Opera review: The Marriage of Figaro fit for 20-somethings
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Opera: The Marriage of Figaro
Date seen: Opening night on March 21
Length: Four acts (about three hours)
When I showed up to the opera in my Value Village dress and old lipstick, I expected to feel like an underdressed, uncultured millennial.
I had never been to the opera before watching The Marriage of Figaro at its opening night on March 21.
As it turns out, I am the type of person Opera Lyra wants in the seats at the National Arts Centre. The 31-year-old Ottawa opera company is trying to draw a younger crowd to its shows, with a younger cast and more modern time periods.
Mozart’s comedy may be the right pitch for those 20-somethings who spend Saturday nights streaming TV shows. It has all the drama of daytime cable: infidelity, love, twists and a bit of slapstick. In short, Figaro wants to marry maid Susanna, but Count Almaviva is also trying to seduce her. His wife is unsurprisingly unimpressed. Almost everyone plays tricks on everyone else in the pursuit of love and happily ever after.
Characters to watch
It’s striking how Wallis Giunta, the face of McCaffrey Haute Couture, can strip the bridal gowns, put on a suit and convincingly play randy pageboy Cherubino chasing after the ladies. Her real-life partner, baritone John Brancy, is playful as Figaro while fellow baritone James Westman is hilariously aloof.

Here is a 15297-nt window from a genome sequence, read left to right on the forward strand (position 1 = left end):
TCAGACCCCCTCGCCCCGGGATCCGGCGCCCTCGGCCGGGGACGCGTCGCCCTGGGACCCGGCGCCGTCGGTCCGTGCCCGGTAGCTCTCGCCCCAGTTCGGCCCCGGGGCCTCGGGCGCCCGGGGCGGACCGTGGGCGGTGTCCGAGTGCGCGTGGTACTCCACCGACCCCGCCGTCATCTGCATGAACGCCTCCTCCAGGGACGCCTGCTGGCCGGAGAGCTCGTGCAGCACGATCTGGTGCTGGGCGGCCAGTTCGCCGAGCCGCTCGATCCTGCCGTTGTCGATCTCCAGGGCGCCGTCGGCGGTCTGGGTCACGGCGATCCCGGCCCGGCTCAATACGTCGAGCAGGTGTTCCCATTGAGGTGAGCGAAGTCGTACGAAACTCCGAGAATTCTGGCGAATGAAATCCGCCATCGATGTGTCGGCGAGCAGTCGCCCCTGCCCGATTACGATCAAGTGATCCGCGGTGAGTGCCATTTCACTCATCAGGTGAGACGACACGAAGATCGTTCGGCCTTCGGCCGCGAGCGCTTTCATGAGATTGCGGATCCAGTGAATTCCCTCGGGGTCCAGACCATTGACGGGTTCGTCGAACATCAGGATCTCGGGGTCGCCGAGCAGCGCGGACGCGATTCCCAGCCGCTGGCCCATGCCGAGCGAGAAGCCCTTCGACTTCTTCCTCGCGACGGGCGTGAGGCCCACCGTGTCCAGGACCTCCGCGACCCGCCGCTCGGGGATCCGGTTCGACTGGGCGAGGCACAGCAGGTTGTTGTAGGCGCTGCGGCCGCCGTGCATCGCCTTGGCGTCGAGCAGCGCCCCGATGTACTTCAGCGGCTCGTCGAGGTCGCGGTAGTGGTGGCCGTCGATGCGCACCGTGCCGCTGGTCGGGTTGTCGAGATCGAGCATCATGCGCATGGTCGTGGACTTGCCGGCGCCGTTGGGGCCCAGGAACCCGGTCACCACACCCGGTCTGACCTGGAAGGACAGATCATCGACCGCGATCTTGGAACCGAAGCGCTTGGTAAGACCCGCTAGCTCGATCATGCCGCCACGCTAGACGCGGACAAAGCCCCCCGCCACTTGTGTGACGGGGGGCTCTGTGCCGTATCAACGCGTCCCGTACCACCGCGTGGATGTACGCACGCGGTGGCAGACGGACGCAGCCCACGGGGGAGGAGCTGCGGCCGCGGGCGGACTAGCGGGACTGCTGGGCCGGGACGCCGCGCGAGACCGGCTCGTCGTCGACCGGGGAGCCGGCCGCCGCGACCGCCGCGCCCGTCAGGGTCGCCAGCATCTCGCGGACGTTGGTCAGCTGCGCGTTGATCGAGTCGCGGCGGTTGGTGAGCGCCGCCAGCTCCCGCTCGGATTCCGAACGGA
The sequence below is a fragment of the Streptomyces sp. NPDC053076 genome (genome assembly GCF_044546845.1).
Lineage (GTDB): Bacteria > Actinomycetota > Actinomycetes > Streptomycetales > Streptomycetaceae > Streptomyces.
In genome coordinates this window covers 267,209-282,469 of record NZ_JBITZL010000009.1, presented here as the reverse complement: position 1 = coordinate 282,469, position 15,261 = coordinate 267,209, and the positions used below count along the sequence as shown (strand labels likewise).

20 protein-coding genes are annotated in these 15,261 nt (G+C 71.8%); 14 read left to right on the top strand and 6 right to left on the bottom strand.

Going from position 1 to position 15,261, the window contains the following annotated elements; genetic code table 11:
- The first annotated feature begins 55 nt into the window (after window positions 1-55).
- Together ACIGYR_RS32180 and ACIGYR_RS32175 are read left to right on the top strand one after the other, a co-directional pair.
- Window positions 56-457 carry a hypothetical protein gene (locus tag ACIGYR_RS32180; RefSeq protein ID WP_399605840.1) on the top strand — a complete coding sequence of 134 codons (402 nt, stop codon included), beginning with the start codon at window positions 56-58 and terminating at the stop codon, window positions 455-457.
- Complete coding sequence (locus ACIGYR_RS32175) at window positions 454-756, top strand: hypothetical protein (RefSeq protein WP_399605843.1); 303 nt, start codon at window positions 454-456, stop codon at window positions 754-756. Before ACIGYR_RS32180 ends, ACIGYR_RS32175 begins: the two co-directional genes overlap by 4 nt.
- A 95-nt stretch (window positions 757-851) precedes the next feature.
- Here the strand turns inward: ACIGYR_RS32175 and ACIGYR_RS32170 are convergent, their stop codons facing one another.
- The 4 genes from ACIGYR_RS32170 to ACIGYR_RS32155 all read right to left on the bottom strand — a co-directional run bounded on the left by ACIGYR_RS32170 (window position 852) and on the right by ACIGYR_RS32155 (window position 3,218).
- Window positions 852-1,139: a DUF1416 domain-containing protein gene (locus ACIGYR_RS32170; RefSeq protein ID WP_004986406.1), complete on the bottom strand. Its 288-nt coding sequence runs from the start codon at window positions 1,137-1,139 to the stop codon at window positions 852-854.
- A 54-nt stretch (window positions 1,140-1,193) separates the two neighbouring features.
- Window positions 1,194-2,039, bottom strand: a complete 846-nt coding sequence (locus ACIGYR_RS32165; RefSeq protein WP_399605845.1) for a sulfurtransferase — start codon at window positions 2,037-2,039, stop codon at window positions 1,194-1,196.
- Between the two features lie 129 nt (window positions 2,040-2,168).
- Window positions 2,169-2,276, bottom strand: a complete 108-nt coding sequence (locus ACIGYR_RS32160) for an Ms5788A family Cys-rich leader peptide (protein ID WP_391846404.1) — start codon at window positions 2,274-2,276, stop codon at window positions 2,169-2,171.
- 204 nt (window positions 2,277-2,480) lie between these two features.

Star Sasha Djihanian dazzles as lady-every-man-wants Susanna.
Although Mozart wrote The Marriage of Figaro in the late 1700s, Opera Lyra sets the tone in the early 1900s. Downton Abbey fans will recognize the Edwardian England backdrop and black tuxes.
But how to I dress?
I expected ball gowns and tuxedos. But they were almost as rare as the jeans-and-sweater-wearing part of the crowd. Semi-formal seemed the norm, but it was opening night. It seems like almost anything goes, so don’t take out a loan on a new outfit, but clean up a little.
Other things that surprised me
• None of the singers wear microphones, but their powerful voices blend into the orchestra.
• You don’t need to memorize the play on Wikipedia ahead of time to follow along. Surtitles above the stage tell the gist of what the characters are singing about.
• While the average age is likely around 50, there were many young faces in the audience.
The Marriage of Figaro is playing Wednesday, March 25 and again on Saturday, March 28 at 8 p.m. Tickets start at $25.
Opera in the capital next season
An Iraq jail, 1940s film set and bullying. Old stuffy opera? Not at Opera Lyra. The local company is shaking up the traditional theatre.
The Barber of Seville
Sept. 26, 28 and 30, Oct. 3, 2015
A 1940s movie studio set serves as the backdrop to Rossini’s show about a young actress.
Oct. 16-18, 2015
Great Canadian Theatre Company
This is a double-bill from Toronto’s Essential Opera. Etiquette is about New York writer Dorothy Parker’s harsh take on the original “Miss Manners” or Emily Post. Regina is about the first woman to be ordained rabbi, who died in a concentration camp.
Oct. 24, 25, 31, 2015
Arts Court Theatre
A children’s show about using musical superpowers to overcome bullying.
March 19, 23, 26, 2016
Beethoven’s only opera will be retold in an Iraq jail, circa 2003.